Maybe it was the moment. Maybe it was the 5,500 (officially) fans packed into the arena. Maybe it was the defense. Maybe it was just an off night.
But for the near entirety of the first 12 minutes, Fort Wayne North Side’s Keion Brooks was more bystander than aggressor, scoring just five points in the first half of Saturday’s semi-state game.
Then, it happened.
With Merrillville turning up the notch defensively, the Legends (yes, that’s really their mascot) were out of sorts. After tracking down a loose ball, North Side’s Elijah Holmes found a back-cutting Brooks who rose up through contact and hammered home a dunk.
Brooks looked much more like the prospect he’s been tabbed to be in the second half, pouring in a team-high 20 points, 15 of those coming in the final two periods, and led the Legends to their first state finals appearance in 52 years.
Listed at 6’8” and 185 pounds on 247 Sports, Brooks isn’t your typical wiry, lanky high school sophomore. He had no qualms on Saturday about not only getting to the rim, but playing out of the post for much of night.
Brooks grabbed five rebounds on the night, 2.5 less than his season average. He attempted just one three, but it was as pure a shot as they come. On the season, Brooks’ 38 three-pointers in 29 games is second-most on the team.
But the impact he had on Saturday came inside.
While his dunk in the opening minute energized the crowd (along with this ridiculous put back dunk from Mr. Basketball candidate Jaylen Butz), North Side struggled to pull away. Up seven midway through the third, Brooks took the ball on the left block, spun around his defender and finished through contact for another and-one.
Seconds later, Brooks finished in transition at the rim for his seventh point of the quarter. Two plays later, he came off a screen and buried a semi-contested right-wing three-pointer. The sophomore finished with 10 points in the period and helped North Side build a nearly 20-point lead heading into the final frame.
His exclamation point on the night came in the closing seconds as he finished off a lob in style to seal North Side’s trip to Indianapolis.
Brooks’ 20 points on the night matched his season average of 20.2 points, most on a Legends side that has spent the season near the top of the Class 4A rankings and finished the regular season ranked No. 4.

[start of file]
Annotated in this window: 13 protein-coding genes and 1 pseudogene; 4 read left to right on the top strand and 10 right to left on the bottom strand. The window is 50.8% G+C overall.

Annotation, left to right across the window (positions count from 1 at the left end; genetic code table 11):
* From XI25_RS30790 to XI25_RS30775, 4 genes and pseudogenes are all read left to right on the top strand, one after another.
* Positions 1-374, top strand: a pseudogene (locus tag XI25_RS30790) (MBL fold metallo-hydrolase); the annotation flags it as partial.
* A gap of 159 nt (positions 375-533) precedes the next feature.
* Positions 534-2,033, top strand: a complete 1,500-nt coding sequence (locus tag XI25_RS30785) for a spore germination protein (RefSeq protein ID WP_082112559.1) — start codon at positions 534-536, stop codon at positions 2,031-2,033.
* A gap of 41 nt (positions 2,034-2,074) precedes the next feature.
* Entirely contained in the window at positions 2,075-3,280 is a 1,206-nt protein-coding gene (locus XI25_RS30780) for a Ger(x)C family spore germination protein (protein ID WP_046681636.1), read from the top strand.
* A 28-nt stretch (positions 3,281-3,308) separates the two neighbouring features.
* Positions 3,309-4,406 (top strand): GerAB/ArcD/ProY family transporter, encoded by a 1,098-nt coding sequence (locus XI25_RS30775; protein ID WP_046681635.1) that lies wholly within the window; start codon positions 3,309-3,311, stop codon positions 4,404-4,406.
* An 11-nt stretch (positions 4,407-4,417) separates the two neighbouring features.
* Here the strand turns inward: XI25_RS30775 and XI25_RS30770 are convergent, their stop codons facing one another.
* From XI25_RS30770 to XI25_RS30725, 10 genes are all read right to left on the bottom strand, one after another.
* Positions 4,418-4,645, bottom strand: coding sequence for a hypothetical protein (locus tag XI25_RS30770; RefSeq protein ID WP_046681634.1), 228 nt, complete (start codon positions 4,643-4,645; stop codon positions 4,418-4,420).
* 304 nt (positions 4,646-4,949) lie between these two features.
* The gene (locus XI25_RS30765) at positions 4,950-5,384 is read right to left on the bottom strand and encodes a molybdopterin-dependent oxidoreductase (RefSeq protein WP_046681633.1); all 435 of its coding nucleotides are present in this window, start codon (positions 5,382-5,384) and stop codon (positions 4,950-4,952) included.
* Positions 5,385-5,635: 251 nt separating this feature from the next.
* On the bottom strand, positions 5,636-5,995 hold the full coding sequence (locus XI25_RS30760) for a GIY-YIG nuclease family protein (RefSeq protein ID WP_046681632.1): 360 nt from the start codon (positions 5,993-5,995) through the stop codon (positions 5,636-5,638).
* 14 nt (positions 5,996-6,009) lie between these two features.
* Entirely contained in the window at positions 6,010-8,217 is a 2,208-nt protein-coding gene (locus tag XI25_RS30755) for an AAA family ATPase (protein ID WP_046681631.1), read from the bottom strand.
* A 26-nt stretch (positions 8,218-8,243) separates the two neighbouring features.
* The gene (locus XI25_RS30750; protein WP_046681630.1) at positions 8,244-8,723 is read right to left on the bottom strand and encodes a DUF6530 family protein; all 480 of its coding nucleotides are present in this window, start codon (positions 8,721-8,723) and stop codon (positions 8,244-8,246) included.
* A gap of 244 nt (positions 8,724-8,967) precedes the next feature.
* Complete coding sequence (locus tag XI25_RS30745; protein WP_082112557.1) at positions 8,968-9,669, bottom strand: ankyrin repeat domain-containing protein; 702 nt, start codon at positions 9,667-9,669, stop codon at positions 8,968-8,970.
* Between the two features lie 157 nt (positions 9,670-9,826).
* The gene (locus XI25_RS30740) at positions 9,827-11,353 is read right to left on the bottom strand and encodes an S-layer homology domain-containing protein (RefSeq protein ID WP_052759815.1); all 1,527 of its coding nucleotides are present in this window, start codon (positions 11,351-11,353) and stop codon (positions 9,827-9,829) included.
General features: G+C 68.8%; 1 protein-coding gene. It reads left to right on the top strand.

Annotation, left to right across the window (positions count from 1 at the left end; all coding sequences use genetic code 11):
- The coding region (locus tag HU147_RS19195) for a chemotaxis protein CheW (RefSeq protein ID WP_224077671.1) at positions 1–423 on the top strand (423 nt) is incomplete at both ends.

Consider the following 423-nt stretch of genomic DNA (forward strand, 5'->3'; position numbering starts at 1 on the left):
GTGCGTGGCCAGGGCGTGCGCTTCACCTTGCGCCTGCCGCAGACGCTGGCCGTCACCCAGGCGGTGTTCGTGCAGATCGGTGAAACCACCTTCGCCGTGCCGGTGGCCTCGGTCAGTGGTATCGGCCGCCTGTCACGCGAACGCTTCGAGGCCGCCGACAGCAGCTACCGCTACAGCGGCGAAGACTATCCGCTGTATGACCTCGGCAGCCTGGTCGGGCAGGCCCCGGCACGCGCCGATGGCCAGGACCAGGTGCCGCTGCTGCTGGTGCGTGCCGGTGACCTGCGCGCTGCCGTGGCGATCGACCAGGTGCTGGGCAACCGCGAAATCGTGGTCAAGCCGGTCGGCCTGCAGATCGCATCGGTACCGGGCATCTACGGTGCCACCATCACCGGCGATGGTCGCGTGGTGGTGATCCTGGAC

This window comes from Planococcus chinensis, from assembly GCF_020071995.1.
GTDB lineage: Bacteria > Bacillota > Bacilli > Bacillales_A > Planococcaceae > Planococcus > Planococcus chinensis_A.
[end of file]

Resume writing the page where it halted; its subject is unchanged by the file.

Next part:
As of Saturday, 247 Sports lists Brooks as the top player in Indiana for 2019 and 17th nationally. While most fans have been (rightfully) enamored with Romeo Langford, who is ranked marginally higher than Brooks according to 247’s ranking system (Langford comes in at 0.9992, Brooks at 0.9928).
However, what isn’t deniable is the skill Brooks posses. Langford’s gaudy scoring has drawn all the attention in the state, but Brooks will have center stage next week at the state finals, a destination Langford fell short of this season.
Brooks is a special talent with a uncharacteristic skill set. Few kids his age or size are as willing or able to bang bodies down low and finish through contact. Even fewer possess a stroke as pure as his. He’s spent the year as the best player on arguably the best team in the state.
Saturday will mark the first of what will likely be a two-year journey going forward in the spotlight. While fans may be slow to catch on, the coaches have not. Michigan State’s Tom Izzo watched Brooks in-person multiple times on the season and the sophomore already has a scholarship offer from the Spartans.
The only other programs listed by 247 Sports to have offered Brooks is Xavier, Purdue and Kansas State.
As part of the Class of 2019, Brooks (along with Langford’s) will be one of the first in-state recruitments Indiana’s new head coach, whomever that may be, will be judged on.
Don’t take this as a plea for the Hoosiers to recruit Brooks. I’ll leave the much wiser men who are paid much more money than I to make those decisions.
What this is, however, is a warning to take notice. Keion Brooks is coming.